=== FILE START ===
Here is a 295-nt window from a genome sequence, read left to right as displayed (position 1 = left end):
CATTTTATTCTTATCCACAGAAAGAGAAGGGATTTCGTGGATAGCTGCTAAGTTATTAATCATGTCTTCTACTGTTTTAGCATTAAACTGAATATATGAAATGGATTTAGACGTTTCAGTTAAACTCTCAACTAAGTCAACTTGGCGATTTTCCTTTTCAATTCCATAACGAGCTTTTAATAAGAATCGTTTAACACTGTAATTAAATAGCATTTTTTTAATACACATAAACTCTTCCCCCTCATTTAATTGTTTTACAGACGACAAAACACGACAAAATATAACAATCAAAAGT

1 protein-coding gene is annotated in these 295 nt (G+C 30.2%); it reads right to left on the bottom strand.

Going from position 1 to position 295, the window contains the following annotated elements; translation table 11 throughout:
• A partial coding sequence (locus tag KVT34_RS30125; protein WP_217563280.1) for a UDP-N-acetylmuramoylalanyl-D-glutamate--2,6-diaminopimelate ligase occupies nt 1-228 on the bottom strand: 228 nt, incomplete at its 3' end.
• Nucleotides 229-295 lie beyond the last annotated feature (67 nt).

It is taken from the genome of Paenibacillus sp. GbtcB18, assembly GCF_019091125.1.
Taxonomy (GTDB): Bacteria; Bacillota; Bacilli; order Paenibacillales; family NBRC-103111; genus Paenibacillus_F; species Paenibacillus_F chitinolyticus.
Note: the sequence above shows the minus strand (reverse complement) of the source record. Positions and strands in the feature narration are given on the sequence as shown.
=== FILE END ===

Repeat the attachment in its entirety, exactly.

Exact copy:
Here is a 295-nt window from a genome sequence, read left to right as displayed (position 1 = left end):
CATTTTATTCTTATCCACAGAAAGAGAAGGGATTTCGTGGATAGCTGCTAAGTTATTAATCATGTCTTCTACTGTTTTAGCATTAAACTGAATATATGAAATGGATTTAGACGTTTCAGTTAAACTCTCAACTAAGTCAACTTGGCGATTTTCCTTTTCAATTCCATAACGAGCTTTTAATAAGAATCGTTTAACACTGTAATTAAATAGCATTTTTTTAATACACATAAACTCTTCCCCCTCATTTAATTGTTTTACAGACGACAAAACACGACAAAATATAACAATCAAAAGT

1 protein-coding gene is annotated in these 295 nt (G+C 30.2%); it reads right to left on the bottom strand.

Going from position 1 to position 295, the window contains the following annotated elements; translation table 11 throughout:
• A partial coding sequence (locus tag KVT34_RS30125; protein WP_217563280.1) for a UDP-N-acetylmuramoylalanyl-D-glutamate--2,6-diaminopimelate ligase occupies nt 1-228 on the bottom strand: 228 nt, incomplete at its 3' end.
• Nucleotides 229-295 lie beyond the last annotated feature (67 nt).

It is taken from the genome of Paenibacillus sp. GbtcB18, assembly GCF_019091125.1.
Taxonomy (GTDB): Bacteria; Bacillota; Bacilli; order Paenibacillales; family NBRC-103111; genus Paenibacillus_F; species Paenibacillus_F chitinolyticus.
Note: the sequence above shows the minus strand (reverse complement) of the source record. Positions and strands in the feature narration are given on the sequence as shown.